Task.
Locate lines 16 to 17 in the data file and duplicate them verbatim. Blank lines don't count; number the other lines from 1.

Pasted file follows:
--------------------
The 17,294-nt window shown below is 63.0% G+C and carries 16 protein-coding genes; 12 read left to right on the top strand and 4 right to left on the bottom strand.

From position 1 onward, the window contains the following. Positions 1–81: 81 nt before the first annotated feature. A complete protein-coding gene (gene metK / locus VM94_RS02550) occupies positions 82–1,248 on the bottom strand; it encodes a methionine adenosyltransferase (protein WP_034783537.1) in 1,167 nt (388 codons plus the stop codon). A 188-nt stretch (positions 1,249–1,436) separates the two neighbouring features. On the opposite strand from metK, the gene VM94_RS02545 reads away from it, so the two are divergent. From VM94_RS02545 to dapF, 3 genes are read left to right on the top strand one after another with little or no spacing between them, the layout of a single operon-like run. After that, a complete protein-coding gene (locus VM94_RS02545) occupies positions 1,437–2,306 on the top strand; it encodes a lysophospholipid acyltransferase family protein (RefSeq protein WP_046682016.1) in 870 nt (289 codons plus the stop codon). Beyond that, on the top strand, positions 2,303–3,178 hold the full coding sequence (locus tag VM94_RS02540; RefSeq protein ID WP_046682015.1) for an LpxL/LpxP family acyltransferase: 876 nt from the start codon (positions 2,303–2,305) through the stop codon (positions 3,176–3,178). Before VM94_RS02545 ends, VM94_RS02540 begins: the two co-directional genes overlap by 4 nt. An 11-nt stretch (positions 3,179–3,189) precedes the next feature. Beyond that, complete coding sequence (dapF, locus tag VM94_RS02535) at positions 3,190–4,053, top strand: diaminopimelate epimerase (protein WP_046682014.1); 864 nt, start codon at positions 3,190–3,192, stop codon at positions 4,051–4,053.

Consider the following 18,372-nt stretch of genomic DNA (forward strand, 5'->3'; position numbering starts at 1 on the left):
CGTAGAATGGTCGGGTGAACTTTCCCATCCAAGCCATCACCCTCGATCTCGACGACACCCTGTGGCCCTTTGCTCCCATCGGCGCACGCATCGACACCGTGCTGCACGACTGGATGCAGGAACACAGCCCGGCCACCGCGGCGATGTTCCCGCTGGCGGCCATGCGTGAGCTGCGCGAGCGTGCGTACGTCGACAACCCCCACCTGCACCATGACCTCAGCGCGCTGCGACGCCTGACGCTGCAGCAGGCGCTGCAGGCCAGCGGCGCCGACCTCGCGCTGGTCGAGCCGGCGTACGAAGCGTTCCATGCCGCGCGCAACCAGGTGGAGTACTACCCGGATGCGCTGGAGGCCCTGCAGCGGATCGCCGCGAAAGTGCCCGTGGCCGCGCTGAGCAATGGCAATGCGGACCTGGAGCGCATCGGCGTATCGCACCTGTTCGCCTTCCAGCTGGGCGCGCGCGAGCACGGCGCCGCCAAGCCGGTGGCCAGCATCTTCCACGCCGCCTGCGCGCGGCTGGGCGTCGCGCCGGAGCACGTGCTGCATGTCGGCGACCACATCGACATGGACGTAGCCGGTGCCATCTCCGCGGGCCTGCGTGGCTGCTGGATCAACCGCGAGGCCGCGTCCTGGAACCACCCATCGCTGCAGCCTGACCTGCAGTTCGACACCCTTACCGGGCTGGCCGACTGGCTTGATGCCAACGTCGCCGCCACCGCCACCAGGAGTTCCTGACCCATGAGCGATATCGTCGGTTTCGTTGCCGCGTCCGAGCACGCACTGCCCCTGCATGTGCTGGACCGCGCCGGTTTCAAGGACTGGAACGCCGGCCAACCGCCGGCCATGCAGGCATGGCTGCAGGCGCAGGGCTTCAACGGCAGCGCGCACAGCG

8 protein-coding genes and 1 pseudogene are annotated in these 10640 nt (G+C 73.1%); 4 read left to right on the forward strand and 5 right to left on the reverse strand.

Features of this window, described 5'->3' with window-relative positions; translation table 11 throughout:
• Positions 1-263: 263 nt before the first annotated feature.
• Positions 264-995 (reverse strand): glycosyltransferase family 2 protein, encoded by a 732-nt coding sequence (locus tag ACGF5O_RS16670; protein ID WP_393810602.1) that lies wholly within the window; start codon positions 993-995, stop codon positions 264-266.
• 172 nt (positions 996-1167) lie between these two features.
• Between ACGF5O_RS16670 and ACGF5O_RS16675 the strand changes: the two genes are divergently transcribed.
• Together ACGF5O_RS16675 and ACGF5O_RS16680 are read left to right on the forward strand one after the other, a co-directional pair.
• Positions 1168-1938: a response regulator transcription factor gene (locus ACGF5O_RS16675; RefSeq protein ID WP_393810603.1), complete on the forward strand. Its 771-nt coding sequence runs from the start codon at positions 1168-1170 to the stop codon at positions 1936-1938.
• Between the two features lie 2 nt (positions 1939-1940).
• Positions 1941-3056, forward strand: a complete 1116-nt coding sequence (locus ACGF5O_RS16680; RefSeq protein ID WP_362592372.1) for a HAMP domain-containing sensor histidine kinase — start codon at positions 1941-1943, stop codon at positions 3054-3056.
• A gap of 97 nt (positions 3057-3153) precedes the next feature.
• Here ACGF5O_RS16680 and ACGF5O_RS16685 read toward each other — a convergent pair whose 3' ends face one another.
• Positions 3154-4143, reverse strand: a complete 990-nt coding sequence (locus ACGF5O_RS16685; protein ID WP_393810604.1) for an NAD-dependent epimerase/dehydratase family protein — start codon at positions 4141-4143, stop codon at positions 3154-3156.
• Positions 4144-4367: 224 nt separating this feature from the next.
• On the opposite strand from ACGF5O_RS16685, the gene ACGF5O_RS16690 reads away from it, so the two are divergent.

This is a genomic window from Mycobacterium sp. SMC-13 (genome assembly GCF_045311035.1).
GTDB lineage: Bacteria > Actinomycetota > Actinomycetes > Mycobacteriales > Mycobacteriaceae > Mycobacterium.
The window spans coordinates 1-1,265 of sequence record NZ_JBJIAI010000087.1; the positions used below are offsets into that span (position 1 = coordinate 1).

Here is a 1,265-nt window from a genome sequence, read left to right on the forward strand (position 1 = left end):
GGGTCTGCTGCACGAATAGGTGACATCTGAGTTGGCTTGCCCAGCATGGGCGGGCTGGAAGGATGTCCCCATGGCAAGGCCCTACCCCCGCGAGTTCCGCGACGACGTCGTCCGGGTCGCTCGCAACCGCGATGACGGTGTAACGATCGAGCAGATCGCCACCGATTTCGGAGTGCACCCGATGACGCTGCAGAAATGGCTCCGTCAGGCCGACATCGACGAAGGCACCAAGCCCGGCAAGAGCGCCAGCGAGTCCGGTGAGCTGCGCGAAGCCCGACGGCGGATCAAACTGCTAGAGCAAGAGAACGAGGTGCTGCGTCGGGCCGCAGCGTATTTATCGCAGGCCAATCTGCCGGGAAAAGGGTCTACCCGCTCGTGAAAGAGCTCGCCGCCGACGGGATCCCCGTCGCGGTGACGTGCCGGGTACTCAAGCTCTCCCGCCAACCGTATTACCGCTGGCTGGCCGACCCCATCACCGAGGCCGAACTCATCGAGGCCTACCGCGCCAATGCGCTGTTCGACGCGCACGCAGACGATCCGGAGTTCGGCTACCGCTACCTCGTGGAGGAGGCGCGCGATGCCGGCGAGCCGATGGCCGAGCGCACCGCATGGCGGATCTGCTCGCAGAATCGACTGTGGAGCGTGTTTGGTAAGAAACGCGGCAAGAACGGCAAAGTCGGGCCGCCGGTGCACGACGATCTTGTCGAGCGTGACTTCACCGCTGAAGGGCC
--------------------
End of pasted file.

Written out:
• Here ACGF5O_RS16680 and ACGF5O_RS16685 read toward each other — a convergent pair whose 3' ends face one another.
• Positions 3154-4143, reverse strand: a complete 990-nt coding sequence (locus ACGF5O_RS16685; protein ID WP_393810604.1) for an NAD-dependent epimerase/dehydratase family protein — start codon at positions 4141-4143, stop codon at positions 3154-3156.